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Thai retailers use lessons of 2011 crisis to take flood precautions
Publication Date : 26-09-2013
Thai retailers have been preparing their properties against the current flooding to prevent a repeat of the damage they endured in 2011.
The Economic and Business Forecasting Centre yesterday estimated that the country could face losses of 5 billion baht (US$159 million) from the current flooding in 20 provinces, mainly in the Northeastern region.
Thanavath Phonvichai, the centre's director, said it was unlikely the floods would do much economic damage to the country this time around as they should not last as long as they did in late 2011, and the affected provinces are not major contributors to the national economy.
Farming areas should not be damaged much if the flood water subsides quickly. The losses from the current flood have been due to logistical problems and home damage. So far, more than 500,000 households and 900,000 rai (144,000 hectares) of farmland have been hit.
Kudatara Nagaviroj, director of corporate affairs for Big C Supercenter, said the company was monitoring the situation quite closely under its business-continuity plan, which could be applied urgently in the case of any emergency.
"We have gained experience from the massive flood at the end of 2011, so we need to follow the situation closely as well as prepare ourselves or adjust our business effectively to suit the situation. We also believe that this year's flooding will not be as difficult as in 2011 and will be short-term," he said.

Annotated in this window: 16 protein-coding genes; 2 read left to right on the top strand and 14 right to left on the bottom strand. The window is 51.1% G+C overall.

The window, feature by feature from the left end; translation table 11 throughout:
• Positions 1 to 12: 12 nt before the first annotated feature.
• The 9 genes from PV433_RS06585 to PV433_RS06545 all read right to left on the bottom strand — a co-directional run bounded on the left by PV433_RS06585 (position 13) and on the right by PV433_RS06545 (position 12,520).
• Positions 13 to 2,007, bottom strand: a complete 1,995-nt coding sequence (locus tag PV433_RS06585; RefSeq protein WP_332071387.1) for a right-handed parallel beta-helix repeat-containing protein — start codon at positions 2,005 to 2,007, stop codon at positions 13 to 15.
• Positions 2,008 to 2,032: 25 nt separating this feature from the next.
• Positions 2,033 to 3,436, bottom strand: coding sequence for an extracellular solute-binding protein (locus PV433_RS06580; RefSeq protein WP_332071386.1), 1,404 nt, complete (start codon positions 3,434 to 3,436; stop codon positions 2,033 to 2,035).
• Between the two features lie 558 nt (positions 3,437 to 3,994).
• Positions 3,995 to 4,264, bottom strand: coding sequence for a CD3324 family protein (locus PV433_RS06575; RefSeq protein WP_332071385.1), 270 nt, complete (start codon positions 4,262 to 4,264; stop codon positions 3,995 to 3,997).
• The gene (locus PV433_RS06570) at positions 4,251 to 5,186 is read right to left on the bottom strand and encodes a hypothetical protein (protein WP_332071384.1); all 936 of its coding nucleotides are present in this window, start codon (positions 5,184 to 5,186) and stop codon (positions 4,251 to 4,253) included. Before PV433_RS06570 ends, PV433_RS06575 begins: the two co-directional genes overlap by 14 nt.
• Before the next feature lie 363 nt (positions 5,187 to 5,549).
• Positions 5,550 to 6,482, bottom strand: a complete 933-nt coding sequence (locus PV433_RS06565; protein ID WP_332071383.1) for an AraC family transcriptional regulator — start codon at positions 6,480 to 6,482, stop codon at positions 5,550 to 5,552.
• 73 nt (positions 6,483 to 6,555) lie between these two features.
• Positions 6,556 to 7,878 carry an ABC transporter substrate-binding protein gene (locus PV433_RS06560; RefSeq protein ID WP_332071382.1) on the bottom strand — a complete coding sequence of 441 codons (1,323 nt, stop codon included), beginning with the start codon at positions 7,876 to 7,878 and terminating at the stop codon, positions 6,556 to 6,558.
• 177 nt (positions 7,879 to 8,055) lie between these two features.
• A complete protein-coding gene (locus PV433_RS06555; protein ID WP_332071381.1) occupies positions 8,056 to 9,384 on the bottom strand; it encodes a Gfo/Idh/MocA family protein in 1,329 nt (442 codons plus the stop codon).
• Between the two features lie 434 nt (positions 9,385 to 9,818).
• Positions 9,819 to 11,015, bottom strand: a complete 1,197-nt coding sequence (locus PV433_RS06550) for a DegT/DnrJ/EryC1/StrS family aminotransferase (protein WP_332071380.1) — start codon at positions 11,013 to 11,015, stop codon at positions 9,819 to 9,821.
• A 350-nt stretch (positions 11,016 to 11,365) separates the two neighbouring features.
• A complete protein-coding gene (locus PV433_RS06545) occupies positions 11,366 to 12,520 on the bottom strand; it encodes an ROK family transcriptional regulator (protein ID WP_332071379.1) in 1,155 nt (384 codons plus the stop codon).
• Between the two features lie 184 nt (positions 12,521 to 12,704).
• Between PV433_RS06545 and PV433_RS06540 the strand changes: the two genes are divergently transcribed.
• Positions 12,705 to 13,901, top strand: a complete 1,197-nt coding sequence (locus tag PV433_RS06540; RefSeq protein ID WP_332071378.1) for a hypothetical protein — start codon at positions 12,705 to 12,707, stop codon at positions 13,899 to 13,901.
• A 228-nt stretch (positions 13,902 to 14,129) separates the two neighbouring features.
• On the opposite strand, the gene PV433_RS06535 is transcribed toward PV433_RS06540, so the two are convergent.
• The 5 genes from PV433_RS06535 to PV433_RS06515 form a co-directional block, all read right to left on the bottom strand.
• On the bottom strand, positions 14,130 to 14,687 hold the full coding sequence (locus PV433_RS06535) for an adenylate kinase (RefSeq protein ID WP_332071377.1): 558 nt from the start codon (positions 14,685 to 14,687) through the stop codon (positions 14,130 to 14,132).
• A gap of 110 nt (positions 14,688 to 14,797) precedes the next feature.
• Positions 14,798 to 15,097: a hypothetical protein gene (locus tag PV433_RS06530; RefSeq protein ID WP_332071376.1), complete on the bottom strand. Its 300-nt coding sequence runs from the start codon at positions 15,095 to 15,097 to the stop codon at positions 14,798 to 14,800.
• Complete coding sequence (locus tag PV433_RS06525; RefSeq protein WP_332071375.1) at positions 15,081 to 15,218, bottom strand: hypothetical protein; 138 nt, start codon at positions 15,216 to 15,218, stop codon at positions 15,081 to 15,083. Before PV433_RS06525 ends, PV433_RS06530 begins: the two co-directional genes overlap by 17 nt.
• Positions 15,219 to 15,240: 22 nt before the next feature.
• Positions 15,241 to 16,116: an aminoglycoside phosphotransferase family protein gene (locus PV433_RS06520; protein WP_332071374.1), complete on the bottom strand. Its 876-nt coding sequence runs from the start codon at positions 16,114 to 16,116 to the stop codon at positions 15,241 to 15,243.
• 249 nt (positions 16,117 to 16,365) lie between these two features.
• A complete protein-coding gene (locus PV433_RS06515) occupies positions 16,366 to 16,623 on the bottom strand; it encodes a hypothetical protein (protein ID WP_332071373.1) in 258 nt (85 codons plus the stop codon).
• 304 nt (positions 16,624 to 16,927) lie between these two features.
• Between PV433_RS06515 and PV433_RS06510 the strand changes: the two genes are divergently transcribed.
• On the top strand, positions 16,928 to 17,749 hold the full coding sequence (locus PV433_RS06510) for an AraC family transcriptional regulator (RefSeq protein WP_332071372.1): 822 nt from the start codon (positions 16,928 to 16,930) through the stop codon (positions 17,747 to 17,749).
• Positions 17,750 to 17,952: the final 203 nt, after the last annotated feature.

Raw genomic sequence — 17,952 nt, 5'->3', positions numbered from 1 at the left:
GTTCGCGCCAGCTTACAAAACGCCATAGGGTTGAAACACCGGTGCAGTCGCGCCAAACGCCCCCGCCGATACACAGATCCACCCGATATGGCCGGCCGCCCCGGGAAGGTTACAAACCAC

Kudatara said the company's large hypermarkets in the affected provinces had not been impacted by the flood. Only a Mini Big C outlet in Kabin Buri district, Prachin Buri, had been closed because of flood waters about 10-15 centimetres high. However, the store will be reopened immediately after it is dried out.
"We have negotiated with our suppliers about the preparations in terms of stocks and product distribution, which can be delivered to our Big C stores throughout the Kingdom more effectively. Our major distribution centre in Wang Noi district, Ayutthaya, has not yet faced any flooding," Kudatara said.
Salinla Seehaphan, corporate affairs director of Tesco Lotus' Ek-Chai Distribution System, said suppliers could distribute their products to stores in flooded areas, without going through Tesco Lotus' distribution centre, to prevent any shortages.
"After the massive flood in 2011, Tesco Lotus has prepared for such challenges both in terms of our stores and the distribution centres, such as the preparation of water pumps and adjustment of the landscapes for instance. However, no Tesco Lotus stores have been hit or closed by flooding at the moment," she said.
Banyat Kamnoonwat, assistant vice president of CP All, operator of 7-Eleven convenience stores, said the company had a risk-management team to take charge during natural disasters or unexpected events, such as robberies and other crimes.
"For the current flooding situation, the risk-management team will collect all informative data, such as weather conditions, to be reported on a daily basis for analysing and evaluating any possible risk," he said.